c. He  is  married  to  a  Filipino  and  seeks  to  adopt  the  legitimate  or  illegitimate  child  of  his  filipino  spouse. 
 

Q: How may a guardian adopt his ward?   

A:  A  guardian  may  only  adopt  his  ward  after  termination of guardianship and clearance of his  financial accountabilities.    Q: What is the rule when a person seeking to  adopt has a spouse?   

A:  Such person must adopt with his spouse  jointly. The general rule is that husband and  wife shall jointly adopt.   

Except   1. One  spouse  seeks  to  adopt  the  legitimate child of the other; 

              2. One  spouse  seeks  to  adopt  his  own  illegitimate child; 

               3. Spouses are legally separated. 

Q: Who may be adopted?   
A:  1. Any person below 18 of age who has  been  administratively  or  judicially  declared available for adoption; 
2. Legitimate child of one spouse by the  other spouse;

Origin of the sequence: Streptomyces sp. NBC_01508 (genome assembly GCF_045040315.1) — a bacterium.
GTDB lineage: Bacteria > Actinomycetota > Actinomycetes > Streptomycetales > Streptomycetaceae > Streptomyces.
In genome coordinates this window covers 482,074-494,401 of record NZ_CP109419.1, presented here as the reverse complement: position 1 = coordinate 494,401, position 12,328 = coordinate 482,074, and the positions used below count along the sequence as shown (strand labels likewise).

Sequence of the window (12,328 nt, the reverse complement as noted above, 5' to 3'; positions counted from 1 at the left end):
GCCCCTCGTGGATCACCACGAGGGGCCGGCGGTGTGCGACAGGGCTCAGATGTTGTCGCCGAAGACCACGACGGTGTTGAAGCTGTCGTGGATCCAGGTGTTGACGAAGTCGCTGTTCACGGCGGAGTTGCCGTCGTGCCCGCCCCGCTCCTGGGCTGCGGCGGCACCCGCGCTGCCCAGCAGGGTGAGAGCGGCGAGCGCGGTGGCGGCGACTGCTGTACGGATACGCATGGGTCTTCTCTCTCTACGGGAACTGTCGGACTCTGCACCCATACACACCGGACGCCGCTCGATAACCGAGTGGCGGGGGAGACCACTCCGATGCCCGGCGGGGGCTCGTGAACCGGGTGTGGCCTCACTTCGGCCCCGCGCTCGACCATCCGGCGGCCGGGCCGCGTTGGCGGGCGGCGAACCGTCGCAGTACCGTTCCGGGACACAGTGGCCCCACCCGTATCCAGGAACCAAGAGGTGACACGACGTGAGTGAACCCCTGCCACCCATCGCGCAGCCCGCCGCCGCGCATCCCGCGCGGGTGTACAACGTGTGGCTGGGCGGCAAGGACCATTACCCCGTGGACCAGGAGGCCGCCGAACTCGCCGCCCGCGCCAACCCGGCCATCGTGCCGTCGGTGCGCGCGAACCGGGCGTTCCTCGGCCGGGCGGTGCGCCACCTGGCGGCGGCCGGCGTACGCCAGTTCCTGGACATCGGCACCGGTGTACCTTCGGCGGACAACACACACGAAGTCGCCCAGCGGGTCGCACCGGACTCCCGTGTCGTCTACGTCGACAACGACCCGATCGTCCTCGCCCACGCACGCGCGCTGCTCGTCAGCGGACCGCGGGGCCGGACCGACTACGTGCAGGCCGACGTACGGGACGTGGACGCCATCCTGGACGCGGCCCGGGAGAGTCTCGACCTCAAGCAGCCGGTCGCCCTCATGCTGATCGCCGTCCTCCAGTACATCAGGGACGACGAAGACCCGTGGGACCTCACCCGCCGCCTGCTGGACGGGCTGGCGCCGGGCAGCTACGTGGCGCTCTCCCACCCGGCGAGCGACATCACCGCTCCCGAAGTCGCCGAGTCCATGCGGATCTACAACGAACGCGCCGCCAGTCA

3. Illegitimate child by a qualified adopter  to improve the status of said child to  that of legitimacy; 
4. Person  of  legal  age,  if  prior  to  the  adoption,  said  person  has  been   consistently considered and treated by  adopters as their child since minority; 
5. Child  whose  adoption  has  been  previously rescinded; 
6. Child  whose  biological  parents  have  died  provided  no  proceedings  have  been  initiated  within  6  months  from time of death. 

Q: What is the definition of “child”?   

A: A child is any person below 18 years old.   

Q: What is the definition of “child legally free for  adoption”?